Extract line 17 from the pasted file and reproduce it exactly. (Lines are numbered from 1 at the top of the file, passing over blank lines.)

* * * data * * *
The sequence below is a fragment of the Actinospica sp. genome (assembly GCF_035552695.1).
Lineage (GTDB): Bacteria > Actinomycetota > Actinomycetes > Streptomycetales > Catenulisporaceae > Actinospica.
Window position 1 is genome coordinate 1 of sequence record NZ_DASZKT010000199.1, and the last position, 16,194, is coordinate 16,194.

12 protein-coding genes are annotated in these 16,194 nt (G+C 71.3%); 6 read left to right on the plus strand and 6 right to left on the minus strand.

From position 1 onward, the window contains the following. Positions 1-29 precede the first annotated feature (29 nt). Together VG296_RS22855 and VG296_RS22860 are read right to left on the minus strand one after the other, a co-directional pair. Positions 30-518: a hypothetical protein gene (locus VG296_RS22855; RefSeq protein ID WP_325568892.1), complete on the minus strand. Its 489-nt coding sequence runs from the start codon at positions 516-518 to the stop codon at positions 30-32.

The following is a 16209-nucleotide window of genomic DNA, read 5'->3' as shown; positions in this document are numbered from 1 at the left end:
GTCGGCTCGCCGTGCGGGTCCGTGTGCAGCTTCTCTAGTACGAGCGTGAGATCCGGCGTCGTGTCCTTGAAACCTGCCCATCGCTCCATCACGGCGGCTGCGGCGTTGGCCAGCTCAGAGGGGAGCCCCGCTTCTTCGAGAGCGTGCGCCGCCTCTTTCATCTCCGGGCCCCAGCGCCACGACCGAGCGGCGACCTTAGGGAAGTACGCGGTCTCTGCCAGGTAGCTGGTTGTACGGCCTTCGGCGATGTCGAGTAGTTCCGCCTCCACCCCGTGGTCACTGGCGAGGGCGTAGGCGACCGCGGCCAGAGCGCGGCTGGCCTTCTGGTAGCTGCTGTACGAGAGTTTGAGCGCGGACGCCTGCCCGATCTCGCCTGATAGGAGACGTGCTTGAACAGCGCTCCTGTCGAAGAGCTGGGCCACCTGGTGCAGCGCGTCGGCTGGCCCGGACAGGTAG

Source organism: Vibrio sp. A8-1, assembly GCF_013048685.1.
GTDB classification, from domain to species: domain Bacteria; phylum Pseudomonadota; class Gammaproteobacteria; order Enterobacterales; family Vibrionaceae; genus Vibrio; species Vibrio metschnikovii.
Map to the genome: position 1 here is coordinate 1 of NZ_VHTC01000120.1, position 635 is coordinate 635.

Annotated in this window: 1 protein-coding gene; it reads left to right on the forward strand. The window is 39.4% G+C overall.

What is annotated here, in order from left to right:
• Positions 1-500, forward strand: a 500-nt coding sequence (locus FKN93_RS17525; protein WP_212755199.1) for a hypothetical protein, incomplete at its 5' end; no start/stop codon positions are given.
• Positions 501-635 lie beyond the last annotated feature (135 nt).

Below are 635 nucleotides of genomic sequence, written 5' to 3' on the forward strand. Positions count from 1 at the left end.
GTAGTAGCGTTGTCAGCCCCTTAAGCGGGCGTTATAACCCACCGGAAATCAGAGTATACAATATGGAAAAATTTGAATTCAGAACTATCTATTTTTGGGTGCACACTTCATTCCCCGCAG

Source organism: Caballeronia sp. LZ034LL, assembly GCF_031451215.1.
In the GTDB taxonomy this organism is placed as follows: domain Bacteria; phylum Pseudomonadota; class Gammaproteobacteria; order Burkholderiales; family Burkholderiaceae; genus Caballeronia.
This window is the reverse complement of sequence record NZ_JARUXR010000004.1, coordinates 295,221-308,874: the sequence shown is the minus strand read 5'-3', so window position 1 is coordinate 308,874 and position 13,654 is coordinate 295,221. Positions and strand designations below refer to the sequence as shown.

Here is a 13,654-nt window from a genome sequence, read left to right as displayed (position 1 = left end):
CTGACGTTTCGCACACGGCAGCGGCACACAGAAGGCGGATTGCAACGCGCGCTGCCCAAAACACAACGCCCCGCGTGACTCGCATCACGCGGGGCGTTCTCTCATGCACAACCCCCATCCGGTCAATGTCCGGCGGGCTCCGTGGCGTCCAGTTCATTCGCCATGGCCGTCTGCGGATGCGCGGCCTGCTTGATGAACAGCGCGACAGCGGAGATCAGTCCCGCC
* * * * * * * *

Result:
Source organism: Caballeronia sp. LZ034LL, assembly GCF_031451215.1.